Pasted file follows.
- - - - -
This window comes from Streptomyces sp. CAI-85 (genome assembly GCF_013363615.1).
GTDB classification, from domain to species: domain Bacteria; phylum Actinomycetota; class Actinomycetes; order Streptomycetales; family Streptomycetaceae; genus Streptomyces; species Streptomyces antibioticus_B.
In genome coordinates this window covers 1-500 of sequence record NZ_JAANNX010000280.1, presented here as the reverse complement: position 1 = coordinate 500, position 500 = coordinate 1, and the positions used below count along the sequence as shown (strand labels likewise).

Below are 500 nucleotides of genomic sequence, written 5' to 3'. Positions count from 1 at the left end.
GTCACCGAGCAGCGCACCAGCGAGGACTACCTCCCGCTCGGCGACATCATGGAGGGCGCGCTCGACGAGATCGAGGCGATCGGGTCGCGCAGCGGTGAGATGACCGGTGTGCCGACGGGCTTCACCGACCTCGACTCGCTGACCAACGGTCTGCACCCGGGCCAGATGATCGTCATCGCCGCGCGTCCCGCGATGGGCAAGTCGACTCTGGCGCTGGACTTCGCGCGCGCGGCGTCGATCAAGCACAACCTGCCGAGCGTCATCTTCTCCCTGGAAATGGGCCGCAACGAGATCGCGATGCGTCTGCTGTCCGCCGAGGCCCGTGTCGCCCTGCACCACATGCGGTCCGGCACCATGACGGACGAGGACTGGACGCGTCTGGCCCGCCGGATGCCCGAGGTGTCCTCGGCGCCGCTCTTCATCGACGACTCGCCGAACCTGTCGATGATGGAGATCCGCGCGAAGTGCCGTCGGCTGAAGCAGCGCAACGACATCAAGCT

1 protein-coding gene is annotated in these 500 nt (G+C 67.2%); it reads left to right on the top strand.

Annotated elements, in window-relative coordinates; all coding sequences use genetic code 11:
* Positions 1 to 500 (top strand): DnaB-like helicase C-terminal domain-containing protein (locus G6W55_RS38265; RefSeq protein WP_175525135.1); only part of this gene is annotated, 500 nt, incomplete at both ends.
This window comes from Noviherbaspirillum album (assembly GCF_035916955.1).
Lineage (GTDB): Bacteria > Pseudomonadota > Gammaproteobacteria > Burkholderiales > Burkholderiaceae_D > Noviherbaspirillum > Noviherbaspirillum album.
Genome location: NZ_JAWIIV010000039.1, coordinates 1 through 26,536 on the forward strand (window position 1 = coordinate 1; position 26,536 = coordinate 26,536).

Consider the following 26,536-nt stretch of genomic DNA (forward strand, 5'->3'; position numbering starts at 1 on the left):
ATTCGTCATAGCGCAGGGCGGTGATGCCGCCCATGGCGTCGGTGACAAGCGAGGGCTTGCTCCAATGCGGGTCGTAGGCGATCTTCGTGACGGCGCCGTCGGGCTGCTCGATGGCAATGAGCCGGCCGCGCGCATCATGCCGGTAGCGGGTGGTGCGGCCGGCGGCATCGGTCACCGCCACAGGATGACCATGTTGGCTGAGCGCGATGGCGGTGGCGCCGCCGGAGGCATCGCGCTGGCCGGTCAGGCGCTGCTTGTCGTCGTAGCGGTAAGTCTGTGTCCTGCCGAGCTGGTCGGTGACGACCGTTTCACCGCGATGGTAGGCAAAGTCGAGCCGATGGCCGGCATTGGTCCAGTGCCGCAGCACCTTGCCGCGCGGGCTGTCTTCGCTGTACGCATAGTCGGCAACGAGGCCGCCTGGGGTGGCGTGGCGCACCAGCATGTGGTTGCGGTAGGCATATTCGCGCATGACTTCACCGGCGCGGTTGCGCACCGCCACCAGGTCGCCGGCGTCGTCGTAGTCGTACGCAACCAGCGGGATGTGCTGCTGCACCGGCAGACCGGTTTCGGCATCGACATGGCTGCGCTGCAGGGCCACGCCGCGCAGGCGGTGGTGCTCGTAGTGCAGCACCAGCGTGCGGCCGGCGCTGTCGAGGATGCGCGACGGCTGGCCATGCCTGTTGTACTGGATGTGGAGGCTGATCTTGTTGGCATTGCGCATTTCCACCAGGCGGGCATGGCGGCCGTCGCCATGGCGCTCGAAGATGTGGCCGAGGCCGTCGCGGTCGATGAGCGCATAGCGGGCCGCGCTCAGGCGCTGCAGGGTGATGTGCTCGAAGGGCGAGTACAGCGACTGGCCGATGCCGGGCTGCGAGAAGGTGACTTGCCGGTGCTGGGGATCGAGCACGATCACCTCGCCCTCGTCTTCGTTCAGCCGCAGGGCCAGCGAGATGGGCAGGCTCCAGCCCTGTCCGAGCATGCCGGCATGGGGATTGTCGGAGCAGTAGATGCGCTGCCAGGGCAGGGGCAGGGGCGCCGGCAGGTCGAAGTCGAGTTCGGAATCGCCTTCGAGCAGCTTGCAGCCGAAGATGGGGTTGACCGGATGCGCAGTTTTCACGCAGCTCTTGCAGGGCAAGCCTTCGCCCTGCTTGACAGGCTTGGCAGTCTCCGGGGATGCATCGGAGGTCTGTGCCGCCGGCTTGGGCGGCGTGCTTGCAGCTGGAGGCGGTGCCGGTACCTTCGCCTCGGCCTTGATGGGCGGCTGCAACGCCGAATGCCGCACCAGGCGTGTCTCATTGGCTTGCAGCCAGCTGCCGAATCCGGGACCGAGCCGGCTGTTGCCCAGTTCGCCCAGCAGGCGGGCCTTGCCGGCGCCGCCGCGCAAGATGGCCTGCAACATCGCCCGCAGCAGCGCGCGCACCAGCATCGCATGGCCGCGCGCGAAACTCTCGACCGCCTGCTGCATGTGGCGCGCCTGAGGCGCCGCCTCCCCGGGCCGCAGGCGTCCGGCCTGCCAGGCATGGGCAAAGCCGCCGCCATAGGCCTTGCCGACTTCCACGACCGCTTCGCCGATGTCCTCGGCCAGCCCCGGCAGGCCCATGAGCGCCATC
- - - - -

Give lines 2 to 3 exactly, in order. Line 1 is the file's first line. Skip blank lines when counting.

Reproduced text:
GTDB classification, from domain to species: domain Bacteria; phylum Actinomycetota; class Actinomycetes; order Streptomycetales; family Streptomycetaceae; genus Streptomyces; species Streptomyces antibioticus_B.
In genome coordinates this window covers 1-500 of sequence record NZ_JAANNX010000280.1, presented here as the reverse complement: position 1 = coordinate 500, position 500 = coordinate 1, and the positions used below count along the sequence as shown (strand labels likewise).